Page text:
20 years ago, the island had almost 4 million inhabitants, but in 2021 this number was less than 3.3 million. Many residents have left Puerto Rico in recent years, which has contributed to a surplus of available housing.
Beautiful Beaches, Energetic Lifestyle, and Warm People
Another clear pro on most plans to retire in Puerto Rico.
The island boasts some of the most stunning beaches in the Caribbean, with opportunities for swimming, snorkeling, and other water activities year-round thanks to the tropical climate. In addition, Puerto Rico has a vibrant and energetic culture that nurtures socialization.
Beyond the physical beauty and cultural vibrancy, Puerto Rico is known for its warm and friendly hospitality. The people are family-oriented, and retirees can expect to be treated with respect and kindness by their neighbors and fellow residents.
This strong sense of community makes Puerto Rico a place where retirees can feel welcome and at home.
Easy Access by Air or Sea
Puerto Rico is easily accessible by air and sea transport, with numerous daily flights and frequent cruise ship arrivals, meaning that Americans planning to retire to Puerto Rico would only be a short flight from the mainland.
The Luis Muñoz Marín International Airport in San Juan is the main airport on the island and is served by a variety of domestic and international airlines, including Delta, American Airlines, JetBlue, United, and Southwest.
Some of the busiest routes to Puerto Rico from the US include:
- New York City (JFK, EWR)
- Miami (MIA)
- Fort Lauderdale (FLL)
- Orlando (MCO)
- Atlanta (ATL)
In terms of airfare prices, the cheapest way to travel from the US to Puerto Rico is often by booking a flight well in advance and flying during the low season, which is typically from May to October (excluding school holidays).
During this time, round-trip airfare from the mainland US to San Juan can range from around $200 to $400, depending on the airline and time of booking.
The Cons and Negative Sides of the Idea to Retire in Puerto Rico
Poor Public Transportation
Puerto Rico’s public transportation system is unreliable and expensive, making it difficult for residents to access employment and other essential services. The most popular form of transportation, the bus system run by the Metropolitan Bus Authority, is outdated and plagued with breakdowns and unreliable schedules.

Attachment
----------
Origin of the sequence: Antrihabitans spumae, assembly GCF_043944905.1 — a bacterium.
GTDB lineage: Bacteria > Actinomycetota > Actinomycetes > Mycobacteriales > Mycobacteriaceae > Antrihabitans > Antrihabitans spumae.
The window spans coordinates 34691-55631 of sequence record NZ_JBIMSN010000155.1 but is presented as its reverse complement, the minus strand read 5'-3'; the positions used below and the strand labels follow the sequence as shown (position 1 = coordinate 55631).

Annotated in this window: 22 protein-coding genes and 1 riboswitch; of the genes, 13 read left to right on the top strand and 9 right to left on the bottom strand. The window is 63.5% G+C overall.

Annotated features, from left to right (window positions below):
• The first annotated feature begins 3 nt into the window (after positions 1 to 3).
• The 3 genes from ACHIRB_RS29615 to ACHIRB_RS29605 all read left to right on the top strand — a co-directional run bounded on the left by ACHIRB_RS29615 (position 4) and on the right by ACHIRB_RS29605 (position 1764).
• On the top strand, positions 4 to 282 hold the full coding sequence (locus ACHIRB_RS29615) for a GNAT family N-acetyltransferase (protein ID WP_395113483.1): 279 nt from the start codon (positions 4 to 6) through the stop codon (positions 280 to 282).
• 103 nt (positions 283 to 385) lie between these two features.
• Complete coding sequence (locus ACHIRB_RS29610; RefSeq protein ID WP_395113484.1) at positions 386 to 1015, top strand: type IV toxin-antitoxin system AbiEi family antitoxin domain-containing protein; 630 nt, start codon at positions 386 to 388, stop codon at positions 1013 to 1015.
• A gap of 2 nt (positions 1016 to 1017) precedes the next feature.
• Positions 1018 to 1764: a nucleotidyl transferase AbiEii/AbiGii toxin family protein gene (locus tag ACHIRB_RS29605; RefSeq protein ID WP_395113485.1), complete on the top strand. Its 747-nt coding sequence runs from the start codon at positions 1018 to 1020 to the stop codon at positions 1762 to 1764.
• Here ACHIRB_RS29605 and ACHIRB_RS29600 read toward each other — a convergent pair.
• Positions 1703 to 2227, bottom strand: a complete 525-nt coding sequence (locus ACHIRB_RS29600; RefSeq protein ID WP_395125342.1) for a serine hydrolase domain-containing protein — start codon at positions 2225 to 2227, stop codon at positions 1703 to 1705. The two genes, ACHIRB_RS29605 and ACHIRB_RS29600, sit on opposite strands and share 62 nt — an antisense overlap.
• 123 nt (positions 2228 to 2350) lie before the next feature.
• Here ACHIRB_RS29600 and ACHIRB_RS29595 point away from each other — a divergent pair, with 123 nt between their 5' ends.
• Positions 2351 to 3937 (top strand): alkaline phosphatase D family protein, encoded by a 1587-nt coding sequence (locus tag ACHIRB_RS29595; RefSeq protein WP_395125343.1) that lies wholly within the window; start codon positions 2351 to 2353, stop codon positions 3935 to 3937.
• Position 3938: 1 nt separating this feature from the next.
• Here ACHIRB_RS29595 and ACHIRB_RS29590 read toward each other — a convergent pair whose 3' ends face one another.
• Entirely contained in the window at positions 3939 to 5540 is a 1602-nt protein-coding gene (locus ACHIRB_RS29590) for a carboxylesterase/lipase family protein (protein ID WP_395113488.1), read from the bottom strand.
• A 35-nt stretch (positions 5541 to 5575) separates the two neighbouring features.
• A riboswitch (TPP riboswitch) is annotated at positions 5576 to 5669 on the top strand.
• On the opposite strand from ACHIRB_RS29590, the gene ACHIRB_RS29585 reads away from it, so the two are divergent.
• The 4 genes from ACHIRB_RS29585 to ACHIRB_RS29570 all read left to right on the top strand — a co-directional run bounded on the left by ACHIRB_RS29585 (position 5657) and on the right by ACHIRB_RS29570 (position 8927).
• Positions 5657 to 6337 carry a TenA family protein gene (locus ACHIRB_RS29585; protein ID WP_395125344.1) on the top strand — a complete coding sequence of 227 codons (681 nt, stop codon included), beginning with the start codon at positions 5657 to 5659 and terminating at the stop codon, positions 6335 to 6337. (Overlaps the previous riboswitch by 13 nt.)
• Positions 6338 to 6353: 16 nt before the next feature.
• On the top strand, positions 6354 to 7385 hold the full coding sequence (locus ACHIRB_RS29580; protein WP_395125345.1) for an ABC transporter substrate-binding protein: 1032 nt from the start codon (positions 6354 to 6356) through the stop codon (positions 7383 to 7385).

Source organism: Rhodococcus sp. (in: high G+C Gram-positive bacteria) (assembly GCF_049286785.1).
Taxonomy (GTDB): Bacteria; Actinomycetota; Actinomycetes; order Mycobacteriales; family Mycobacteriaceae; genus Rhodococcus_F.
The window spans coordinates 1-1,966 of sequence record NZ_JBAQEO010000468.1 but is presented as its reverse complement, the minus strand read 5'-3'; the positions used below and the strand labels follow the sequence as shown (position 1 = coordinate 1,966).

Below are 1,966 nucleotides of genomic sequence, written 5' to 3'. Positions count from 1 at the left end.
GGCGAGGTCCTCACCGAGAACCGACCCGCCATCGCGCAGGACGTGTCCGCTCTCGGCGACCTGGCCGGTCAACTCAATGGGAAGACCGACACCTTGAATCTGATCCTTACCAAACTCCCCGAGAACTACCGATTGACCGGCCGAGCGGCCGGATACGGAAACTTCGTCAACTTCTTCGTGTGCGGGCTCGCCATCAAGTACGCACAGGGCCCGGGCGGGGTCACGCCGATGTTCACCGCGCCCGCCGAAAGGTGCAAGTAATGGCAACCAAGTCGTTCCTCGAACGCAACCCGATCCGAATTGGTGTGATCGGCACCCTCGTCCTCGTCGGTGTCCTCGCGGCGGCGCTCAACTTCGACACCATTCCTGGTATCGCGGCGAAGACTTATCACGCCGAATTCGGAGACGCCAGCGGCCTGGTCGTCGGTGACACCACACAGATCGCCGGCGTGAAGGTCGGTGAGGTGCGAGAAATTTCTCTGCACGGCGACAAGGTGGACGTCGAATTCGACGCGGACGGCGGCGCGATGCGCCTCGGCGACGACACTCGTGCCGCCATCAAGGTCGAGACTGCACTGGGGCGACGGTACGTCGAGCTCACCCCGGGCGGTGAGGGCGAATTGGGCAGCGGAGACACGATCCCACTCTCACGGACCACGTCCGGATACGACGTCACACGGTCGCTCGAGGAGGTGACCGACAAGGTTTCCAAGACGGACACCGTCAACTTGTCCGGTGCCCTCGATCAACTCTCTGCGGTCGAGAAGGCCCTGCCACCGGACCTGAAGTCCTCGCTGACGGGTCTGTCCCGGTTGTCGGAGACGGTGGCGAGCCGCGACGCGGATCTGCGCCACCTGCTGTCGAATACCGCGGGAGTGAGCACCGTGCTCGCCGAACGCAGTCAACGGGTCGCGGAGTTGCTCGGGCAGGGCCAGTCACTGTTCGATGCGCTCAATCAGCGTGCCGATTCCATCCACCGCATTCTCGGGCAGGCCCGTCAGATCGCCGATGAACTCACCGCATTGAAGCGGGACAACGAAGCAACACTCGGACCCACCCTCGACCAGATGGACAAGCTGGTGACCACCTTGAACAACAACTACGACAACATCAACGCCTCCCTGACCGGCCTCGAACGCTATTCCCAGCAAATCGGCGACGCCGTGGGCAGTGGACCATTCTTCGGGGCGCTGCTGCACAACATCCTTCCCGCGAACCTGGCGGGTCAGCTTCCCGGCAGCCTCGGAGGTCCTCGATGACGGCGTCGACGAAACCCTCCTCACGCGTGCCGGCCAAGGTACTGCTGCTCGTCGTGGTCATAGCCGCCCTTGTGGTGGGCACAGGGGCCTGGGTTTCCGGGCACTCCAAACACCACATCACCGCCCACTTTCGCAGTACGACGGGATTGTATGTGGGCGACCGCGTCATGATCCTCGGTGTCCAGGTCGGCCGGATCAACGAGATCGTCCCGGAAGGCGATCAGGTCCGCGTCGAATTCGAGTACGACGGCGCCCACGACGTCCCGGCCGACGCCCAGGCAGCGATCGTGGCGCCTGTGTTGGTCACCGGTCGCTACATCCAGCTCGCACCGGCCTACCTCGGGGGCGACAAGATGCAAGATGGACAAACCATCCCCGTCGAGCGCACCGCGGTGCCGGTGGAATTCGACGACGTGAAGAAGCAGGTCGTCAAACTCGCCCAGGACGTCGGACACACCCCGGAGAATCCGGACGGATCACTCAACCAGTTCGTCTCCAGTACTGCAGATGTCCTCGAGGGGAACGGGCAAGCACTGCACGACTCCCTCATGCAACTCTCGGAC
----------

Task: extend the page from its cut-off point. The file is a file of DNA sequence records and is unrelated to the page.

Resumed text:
The system’s challenges include overcrowding, long wait times, and limited routes in rural areas. While improvements are underway, such as investments in new buses and infrastructure, much work remains to ensure safe, reliable, and affordable transportation options.
The roads in Puerto Rico are also known to have significant issues.
One major issue is the prevalence of potholes, which can be a significant hazard for drivers. Potholes can damage vehicles and cause accidents and are especially prevalent on older roads that have not been resurfaced in many years.
Eventual natural disasters (Puerto Rico is a major area prone to tropical storms) like Hurricane Maria also contributed to the poor shape of some roads.
One of the worst highways in Puerto Rico is Route 2, which runs between San Juan and Ponce. It has been criticized for its poor condition, with significant potholes and uneven surfaces that can make driving treacherous. Route 3, which runs between San Juan and Fajardo, is also known to have significant issues.
High Cost of Electricity and Goods
Puerto Rico’s high cost of electricity and goods can be attributed to several factors, including the island’s reliance on imported fossil fuels for energy generation, an inefficient and outdated electricity infrastructure, and unique trade policies due to the island’s territorial status.
In addition to the factors mentioned earlier, the fact that Puerto Rico is an island also contributes to the high cost of goods.
The cost of transportation, including shipping and handling, is higher for goods imported to the island than for goods transported within the continental United States. These added transportation costs are passed on to consumers, making goods more expensive overall.
Relative Lack of English Speakers
English is one of the official languages in Puerto Rico, but only around 20% of the population speaks the language fluently. This can make communication challenging for visitors who don’t speak Spanish, especially outside of tourist areas and major cities.
However, many businesses and services in Puerto Rico cater to English-speaking visitors, and locals are generally helpful in navigating the island until any new resident learns the widely spoken Spanish language.
Violent Crime Rates
Puerto Rico has a high violent crime rate, with high rates of homicides and robberies. Crime rates vary across the island and newcomers need to research the crime rates of the specific areas they are considering living in and to take appropriate precautions.
This is one of the reasons that the number of gated communities increased in the country.
The areas we recommended at the end of this article in general have a lower crime rate than the rest of the country.
Cost of Retiring in Puerto Rico
Housing in Puerto Rico
The price of housing varies drastically across the island.
Some of the most expensive parts of Puerto Rico include Condado, Old San Juan, Dorado, Isla Verde, and Guaynabo (soon we will give you some numbers and prices in these cities).
These areas are popular among tourists and locals alike and offer a high standard of living and convenient access to amenities such as shopping, dining, and entertainment.